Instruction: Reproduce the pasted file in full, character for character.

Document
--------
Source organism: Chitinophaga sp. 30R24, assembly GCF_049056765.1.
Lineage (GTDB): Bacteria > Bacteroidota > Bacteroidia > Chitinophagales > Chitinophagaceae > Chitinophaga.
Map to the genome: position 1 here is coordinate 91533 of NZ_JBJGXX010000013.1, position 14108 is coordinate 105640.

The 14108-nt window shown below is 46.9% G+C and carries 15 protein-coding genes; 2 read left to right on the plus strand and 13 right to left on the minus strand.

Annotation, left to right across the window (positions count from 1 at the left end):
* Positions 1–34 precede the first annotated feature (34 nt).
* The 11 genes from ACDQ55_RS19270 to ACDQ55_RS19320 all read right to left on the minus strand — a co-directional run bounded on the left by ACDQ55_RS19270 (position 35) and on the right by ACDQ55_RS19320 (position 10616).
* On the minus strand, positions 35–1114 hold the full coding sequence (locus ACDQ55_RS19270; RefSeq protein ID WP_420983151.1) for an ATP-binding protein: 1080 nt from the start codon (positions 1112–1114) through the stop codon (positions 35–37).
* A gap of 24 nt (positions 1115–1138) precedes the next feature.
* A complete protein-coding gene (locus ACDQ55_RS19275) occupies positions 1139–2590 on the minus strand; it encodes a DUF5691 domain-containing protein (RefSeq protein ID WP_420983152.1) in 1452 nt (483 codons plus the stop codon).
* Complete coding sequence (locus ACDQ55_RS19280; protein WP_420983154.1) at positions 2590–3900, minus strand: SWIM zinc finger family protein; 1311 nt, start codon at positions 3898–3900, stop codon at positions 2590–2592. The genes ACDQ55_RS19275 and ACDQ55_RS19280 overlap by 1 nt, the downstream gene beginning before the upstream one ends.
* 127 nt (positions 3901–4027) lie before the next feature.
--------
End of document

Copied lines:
Source organism: Chitinophaga sp. 30R24, assembly GCF_049056765.1.
Lineage (GTDB): Bacteria > Bacteroidota > Bacteroidia > Chitinophagales > Chitinophagaceae > Chitinophaga.
Map to the genome: position 1 here is coordinate 91533 of NZ_JBJGXX010000013.1, position 14108 is coordinate 105640.

The 14108-nt window shown below is 46.9% G+C and carries 15 protein-coding genes; 2 read left to right on the plus strand and 13 right to left on the minus strand.

Annotation, left to right across the window (positions count from 1 at the left end):
* Positions 1–34 precede the first annotated feature (34 nt).
* The 11 genes from ACDQ55_RS19270 to ACDQ55_RS19320 all read right to left on the minus strand — a co-directional run bounded on the left by ACDQ55_RS19270 (position 35) and on the right by ACDQ55_RS19320 (position 10616).
* On the minus strand, positions 35–1114 hold the full coding sequence (locus ACDQ55_RS19270; RefSeq protein ID WP_420983151.1) for an ATP-binding protein: 1080 nt from the start codon (positions 1112–1114) through the stop codon (positions 35–37).
* A gap of 24 nt (positions 1115–1138) precedes the next feature.
* A complete protein-coding gene (locus ACDQ55_RS19275) occupies positions 1139–2590 on the minus strand; it encodes a DUF5691 domain-containing protein (RefSeq protein ID WP_420983152.1) in 1452 nt (483 codons plus the stop codon).
* Complete coding sequence (locus ACDQ55_RS19280; protein WP_420983154.1) at positions 2590–3900, minus strand: SWIM zinc finger family protein; 1311 nt, start codon at positions 3898–3900, stop codon at positions 2590–2592. The genes ACDQ55_RS19275 and ACDQ55_RS19280 overlap by 1 nt, the downstream gene beginning before the upstream one ends.
* 127 nt (positions 3901–4027) lie before the next feature.